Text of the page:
Who is working to end the threat of AI-generated Deepfakes, and why is it so difficult?

Who is working to end the threat of AI-generated Deepfakes, and why is it so difficult?

A diagram showing an image manipulated by AI to show two men ballroom dancing and another to show an unrealistic image with the same prompt.

The above images of Trevor Noah and Michael Kosta show what happens when they are put through an AI image generator with the prompt “two men ballroom dancing”, as well as whether or not the image has been modified to reject AI image manipulation.
Picture: Alexander Madry

Like many of the world’s best and worst ideas, the MIT researchers’ plan to combat AI-generated deep fakes was hatched when one of them was watching their favorite news program.

On the October 25 episode of The Daily Show with Trevor Noah, OpenAI’s CTO Mira Murati spoke up AI-generated images. While she could likely discuss OpenAI’s AI image generator DALL-E 2 in detail, it wasn’t a particularly in-depth interview. After all, it was put out for all the people who probably understand little or nothing about AI art. Nevertheless, it offered some nuggets of thought. Noah asked Murati if there was a way to make sure AI programs don’t lead us to a world “where nothing is real, and everything that is real, right?”

Last week, researchers at the Massachusetts Institute of Technology said they wanted to answer that question. They produced a relatively simple program that can use data poisoning techniques to essentially scramble pixels in an image to create invisible noise, effectively rendering AI art generators unable to generate realistic deepfakes based on the images they are fed. Aleksander Madry, a computer science professor at MIT, worked with the team of researchers to develop the program and posted his findings on Twitter and his lab’s blog.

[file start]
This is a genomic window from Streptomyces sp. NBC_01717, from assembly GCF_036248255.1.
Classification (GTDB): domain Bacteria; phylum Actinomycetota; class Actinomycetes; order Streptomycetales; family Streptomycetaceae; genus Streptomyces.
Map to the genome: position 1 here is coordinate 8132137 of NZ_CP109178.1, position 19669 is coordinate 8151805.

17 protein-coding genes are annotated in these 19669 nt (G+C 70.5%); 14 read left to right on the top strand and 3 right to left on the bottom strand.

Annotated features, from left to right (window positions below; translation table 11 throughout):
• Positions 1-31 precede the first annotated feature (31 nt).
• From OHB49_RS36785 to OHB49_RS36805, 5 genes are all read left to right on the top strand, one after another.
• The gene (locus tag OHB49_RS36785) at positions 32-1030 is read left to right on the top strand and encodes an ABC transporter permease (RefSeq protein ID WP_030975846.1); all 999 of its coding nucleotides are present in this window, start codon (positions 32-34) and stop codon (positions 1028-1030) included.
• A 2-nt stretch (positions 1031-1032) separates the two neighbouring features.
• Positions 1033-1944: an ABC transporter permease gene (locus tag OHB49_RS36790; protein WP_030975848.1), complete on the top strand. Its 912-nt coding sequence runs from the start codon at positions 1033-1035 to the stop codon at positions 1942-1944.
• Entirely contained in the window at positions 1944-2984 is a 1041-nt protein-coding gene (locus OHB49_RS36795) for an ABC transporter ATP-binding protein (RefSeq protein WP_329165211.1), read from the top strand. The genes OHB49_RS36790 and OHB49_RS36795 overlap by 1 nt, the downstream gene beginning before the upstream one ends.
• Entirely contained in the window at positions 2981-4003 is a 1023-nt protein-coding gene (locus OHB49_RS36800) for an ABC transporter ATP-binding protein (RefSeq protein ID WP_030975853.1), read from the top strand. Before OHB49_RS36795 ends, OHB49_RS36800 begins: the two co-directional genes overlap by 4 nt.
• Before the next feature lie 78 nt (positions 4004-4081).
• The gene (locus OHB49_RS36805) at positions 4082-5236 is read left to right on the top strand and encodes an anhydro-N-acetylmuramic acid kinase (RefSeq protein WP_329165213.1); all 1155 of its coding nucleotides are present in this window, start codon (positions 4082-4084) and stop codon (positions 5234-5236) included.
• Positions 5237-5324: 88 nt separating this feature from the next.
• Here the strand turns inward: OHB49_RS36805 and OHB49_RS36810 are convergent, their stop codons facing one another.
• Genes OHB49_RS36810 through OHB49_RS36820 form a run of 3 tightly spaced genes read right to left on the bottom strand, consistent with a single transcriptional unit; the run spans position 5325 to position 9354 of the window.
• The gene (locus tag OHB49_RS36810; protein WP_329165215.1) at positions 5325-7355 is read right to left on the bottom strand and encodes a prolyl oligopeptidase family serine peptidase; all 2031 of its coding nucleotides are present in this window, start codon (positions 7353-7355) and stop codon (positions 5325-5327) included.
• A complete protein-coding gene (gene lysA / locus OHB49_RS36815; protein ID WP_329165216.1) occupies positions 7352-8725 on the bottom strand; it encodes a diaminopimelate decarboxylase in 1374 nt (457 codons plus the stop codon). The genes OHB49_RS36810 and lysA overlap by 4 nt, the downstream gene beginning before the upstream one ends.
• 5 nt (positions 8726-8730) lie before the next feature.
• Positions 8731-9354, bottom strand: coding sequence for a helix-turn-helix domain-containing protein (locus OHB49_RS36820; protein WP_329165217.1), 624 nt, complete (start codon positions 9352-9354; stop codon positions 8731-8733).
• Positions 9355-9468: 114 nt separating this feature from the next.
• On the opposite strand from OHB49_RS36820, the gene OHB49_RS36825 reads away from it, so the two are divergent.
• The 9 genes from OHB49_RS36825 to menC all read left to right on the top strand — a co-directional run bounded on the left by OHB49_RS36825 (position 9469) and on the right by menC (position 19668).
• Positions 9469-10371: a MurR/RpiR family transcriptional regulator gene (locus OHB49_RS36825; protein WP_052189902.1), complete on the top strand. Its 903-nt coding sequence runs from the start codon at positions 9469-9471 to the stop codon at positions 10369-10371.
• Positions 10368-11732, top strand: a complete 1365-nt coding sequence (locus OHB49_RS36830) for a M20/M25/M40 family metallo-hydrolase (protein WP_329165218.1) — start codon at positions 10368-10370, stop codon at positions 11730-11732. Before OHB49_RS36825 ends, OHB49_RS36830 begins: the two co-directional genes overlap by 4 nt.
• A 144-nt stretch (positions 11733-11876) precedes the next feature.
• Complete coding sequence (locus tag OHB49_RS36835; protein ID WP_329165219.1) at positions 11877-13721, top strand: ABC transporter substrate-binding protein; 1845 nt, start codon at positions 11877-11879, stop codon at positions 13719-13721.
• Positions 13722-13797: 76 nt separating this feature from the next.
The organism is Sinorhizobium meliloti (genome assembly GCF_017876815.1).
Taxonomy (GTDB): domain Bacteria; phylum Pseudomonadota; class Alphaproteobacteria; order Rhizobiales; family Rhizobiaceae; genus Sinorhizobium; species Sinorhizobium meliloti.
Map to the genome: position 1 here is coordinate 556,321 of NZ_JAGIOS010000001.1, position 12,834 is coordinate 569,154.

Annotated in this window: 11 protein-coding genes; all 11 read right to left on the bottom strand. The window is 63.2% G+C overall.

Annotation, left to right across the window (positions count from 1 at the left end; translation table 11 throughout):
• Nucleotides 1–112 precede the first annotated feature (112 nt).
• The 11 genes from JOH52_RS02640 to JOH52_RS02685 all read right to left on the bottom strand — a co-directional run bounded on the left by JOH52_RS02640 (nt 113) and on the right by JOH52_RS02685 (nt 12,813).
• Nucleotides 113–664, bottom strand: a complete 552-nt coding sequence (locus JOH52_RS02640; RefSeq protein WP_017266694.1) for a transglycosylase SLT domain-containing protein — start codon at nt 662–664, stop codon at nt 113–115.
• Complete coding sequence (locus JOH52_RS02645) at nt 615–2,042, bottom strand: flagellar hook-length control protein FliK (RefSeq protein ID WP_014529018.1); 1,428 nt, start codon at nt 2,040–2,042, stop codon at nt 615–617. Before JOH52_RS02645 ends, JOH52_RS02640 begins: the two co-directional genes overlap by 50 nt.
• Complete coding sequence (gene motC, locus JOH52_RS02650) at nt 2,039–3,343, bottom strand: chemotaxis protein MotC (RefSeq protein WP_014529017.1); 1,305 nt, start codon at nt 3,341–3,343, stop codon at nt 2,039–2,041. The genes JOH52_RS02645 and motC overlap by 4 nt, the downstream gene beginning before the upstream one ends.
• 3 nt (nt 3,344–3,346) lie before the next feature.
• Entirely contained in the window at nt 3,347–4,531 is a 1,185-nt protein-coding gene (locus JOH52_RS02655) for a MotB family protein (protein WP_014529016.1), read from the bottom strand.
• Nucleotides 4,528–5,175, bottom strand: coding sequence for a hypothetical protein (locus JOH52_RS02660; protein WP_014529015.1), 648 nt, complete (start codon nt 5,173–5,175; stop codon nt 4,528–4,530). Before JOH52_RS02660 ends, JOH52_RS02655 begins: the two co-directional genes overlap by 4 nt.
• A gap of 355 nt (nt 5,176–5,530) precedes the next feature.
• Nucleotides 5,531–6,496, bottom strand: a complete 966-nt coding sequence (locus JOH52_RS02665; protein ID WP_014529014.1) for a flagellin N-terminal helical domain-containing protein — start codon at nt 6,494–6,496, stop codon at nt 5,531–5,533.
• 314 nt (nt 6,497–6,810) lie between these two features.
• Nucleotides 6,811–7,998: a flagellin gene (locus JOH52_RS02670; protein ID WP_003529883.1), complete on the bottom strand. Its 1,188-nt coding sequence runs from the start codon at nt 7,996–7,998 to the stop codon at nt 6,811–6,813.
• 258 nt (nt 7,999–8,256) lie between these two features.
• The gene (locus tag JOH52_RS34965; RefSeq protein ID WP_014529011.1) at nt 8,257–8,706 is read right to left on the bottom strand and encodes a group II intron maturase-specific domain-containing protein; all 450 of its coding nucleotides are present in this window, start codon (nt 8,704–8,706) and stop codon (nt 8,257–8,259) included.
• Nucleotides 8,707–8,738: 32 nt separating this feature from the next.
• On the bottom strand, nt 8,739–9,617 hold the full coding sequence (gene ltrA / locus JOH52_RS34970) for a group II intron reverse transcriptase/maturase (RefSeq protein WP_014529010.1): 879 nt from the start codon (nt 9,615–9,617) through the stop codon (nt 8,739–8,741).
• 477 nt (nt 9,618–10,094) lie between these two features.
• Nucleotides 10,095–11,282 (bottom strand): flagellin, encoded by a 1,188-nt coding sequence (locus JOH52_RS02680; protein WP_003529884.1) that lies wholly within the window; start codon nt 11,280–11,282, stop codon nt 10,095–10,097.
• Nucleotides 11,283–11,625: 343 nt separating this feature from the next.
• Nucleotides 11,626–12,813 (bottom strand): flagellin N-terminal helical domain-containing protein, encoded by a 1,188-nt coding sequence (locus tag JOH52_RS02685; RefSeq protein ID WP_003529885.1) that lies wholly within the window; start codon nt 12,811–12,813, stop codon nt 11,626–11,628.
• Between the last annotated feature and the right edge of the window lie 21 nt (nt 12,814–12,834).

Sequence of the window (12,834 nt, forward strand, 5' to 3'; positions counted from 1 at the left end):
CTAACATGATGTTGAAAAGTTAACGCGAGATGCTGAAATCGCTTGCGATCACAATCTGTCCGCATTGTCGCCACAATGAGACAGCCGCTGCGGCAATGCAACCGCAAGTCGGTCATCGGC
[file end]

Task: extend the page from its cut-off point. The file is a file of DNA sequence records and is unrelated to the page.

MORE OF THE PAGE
Using photos of Noah with Daily Show comedian Michael Kosta, they showed how this imperceptible noise in the image interferes with a diffusion model AI image generator from creating a new photo using the original template. The researchers suggested that anyone planning to upload an image to the Internet could run their image through their program, essentially immunizing it against AI image generators.

Hadi Salman, a graduate student at MIT whose work revolves around machine learning models, told Gizmodo in a phone interview that the system he helped develop only takes a few seconds to introduce noise into a photo. Higher-resolution images work even better, he said, because they contain more pixels that can be slightly disturbed.

Google is creating its own AI image generator called Imagen, though few people have been able to put their system through its paces. The company is also working on a generative AI video system. Salman said they haven’t tested their system on video, but in theory it should still work, even though MIT’s program must individually mock each frame of a video, which can be tens of thousands of frames for a video longer than a few minutes.

Can data poisoning be applied to AI generators at scale?

Salman said he could envision a future where companies, even those generating the AI ​​models, could certify that uploaded images are immune to AI models. Of course, that’s not very good news for the millions of images already uploaded to open source libraries like LAION, but it could potentially make a difference to all images uploaded in the future.